‘He started off well, I didn’t really get into the game,’ said the 45-year-old.
‘I just tried to nick a couple of frames, when it got to 3-2 I thought it could get a bit exciting, but he pulled away again.
‘I thought, “am I capable of putting three frames in against someone like Ding?” But I had to ignore that and just focus on one ball at a time and see what develops.
‘You’ve got to try and put some pressure on your opponent and I didn’t do that early in the game, but Ding played well, you can only play as well as your opponent allows you.
‘It was more of a mental battle out there, it always is, if you can get the mental skills right, whether you play well or not, you’ll be tough to beat.’
O’Sullivan’s form has been patchy so far this season, reaching two finals but not winning an event since the World Championship.
He exited the UK Championship very early at the hands of Alexander Ursenbacher and says that he was doing too much running at the time, something he has put right, while he has also fixed the problems he had with his tip at the Scottish Open.
‘I was playing really well up until my tip went wrong,’ he said.
‘The UK was a complete write off, I’d just overdone the running, not to make excuses but I was absolutely exhausted.
‘Running has took number one priority. But other than that I think I’ve been pretty good all season, it was just when my tip came off. After that my performances got worse and worse.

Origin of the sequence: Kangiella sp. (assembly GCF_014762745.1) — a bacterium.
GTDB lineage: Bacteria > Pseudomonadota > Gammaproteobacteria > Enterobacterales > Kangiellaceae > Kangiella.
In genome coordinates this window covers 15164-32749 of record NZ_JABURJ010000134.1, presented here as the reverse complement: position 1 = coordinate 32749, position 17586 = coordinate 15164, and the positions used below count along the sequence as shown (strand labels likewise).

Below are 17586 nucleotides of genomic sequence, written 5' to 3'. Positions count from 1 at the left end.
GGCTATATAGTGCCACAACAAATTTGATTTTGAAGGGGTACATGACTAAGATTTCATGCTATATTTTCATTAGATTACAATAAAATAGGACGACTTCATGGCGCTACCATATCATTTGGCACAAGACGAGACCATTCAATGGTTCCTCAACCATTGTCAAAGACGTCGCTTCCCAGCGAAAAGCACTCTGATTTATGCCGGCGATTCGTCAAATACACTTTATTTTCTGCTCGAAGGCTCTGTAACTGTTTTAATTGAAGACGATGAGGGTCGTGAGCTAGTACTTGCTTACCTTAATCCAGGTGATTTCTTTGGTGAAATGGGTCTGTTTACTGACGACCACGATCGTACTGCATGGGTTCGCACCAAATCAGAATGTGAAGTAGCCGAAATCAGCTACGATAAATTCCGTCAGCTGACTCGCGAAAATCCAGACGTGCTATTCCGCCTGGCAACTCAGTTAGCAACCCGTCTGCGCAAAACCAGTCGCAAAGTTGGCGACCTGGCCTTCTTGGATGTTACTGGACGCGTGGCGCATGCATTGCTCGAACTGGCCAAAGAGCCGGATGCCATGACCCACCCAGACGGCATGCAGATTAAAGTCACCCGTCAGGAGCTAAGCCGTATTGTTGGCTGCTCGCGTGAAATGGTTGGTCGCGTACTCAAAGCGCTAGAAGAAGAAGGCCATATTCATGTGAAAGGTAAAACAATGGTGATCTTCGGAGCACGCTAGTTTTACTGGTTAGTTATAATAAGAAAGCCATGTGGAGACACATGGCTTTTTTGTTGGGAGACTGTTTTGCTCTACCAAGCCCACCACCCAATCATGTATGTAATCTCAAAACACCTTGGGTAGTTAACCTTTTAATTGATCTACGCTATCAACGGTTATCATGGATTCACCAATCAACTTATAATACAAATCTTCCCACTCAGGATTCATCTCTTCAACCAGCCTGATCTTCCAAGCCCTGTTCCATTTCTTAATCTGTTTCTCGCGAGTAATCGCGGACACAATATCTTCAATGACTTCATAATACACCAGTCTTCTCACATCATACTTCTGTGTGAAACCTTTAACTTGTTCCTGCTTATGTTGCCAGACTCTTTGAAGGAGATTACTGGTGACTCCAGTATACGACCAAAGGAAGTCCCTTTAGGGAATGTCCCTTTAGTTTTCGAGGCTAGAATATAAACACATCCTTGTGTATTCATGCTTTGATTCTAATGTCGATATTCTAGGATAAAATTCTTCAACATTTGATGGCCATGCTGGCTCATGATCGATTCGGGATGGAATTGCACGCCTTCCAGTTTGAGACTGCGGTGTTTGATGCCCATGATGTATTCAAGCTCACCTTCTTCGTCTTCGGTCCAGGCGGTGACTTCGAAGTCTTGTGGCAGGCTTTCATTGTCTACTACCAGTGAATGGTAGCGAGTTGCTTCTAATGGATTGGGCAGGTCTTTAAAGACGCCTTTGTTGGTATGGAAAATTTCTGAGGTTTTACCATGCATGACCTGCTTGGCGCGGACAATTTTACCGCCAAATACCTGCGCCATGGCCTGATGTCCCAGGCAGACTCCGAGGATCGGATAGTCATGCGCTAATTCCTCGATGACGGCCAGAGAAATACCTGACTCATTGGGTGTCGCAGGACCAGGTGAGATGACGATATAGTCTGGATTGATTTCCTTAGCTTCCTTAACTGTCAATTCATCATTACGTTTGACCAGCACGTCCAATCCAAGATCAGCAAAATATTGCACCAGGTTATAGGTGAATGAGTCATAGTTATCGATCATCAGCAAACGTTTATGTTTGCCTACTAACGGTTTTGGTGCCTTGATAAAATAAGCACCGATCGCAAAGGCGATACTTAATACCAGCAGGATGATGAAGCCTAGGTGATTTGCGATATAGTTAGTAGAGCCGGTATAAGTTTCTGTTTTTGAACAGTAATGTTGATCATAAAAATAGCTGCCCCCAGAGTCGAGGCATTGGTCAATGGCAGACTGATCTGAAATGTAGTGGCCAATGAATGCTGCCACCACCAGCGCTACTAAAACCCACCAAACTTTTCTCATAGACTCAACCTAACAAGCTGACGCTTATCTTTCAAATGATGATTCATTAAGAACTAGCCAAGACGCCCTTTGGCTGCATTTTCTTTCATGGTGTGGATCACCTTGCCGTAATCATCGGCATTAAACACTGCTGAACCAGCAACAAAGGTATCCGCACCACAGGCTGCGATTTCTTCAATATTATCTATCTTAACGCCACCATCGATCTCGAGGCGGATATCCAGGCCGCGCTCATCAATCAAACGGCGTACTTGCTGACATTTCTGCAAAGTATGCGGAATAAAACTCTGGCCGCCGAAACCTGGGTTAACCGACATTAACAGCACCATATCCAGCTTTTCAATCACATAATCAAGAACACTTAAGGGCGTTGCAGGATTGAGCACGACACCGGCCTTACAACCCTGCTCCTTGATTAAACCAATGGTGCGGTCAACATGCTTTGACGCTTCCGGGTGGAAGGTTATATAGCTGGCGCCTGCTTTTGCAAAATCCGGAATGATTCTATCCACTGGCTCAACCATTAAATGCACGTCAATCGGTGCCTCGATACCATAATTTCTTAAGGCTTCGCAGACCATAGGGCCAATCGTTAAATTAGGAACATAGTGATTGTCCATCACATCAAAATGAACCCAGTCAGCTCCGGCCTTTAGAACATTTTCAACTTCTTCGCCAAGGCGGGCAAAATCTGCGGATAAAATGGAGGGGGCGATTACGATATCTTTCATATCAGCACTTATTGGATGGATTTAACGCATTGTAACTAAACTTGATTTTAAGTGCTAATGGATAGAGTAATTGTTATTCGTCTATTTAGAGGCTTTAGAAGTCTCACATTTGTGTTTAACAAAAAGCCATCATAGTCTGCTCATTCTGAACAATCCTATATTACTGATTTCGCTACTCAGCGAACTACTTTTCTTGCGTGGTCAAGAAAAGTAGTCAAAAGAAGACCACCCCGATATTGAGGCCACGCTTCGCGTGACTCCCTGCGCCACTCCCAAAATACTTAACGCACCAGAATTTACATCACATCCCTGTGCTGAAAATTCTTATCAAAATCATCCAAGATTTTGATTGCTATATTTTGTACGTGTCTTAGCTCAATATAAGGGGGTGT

‘I was bad at the UK, I’d overdone the running, it hit me, I was gone.
‘No excuses, Ursenbacher played great but I was struggling to get the right balance.’
O’Sullivan now takes on either John Higgins or Mark llen in the quarter-finals on Friday.
Here are some images shared by WST on twitter:
and short videos shared by WST as well, as the match unfolded
Ronnie clears the table, with frame 1 beyond rescue to get a feel of the table. It’s the only frame where he did this.
Ding makes it 2-0
The opening red by Ronnie in frame 4 – first step to the comeback
Ronnie develops the pack in frame 4 – second step to the comeback
Ronnie forces a deciding frame
And some more by Eurosport UK:
Ronnie tells Rachel that he has been putting the work in
Ronnie’ 75th Masters century
Ding is one frane away
Ronnie punishes Ding error to stay in the match
Ronnie forces a decider
Ronnie clinches the match
Hilarious – Ronnie about beinh “hopeless” at the Scottish Open after he found a lovely running track…
5 thoughts on “Masters 2021 – Ronnie comes back to beat Ding by 6-5 in the last 16 round”
Ronnie did indeed play much better, but of course the match was really about what happened with his opponent.
Ding played extremely well to lead 5-3, but then completely choked in frame 9. After that, he was gone. It seems incredible that a player with Ding’s vast experience can fail to compose himself to pot the winning ball, but within that experience is still the trauma of the 2007 final which may have wrecked his career.
It was a significant match, as both players showed form that could win this tournament. Ronnie will have to tighten up, as he did allow his opponent many chances.
Stat pics at 1-3, 5-5 and 6-5:
Thank you Kalacs
must have borrowed some cash and bought a practice table, great stuff
Nope, went to play at Martin Gould’s place…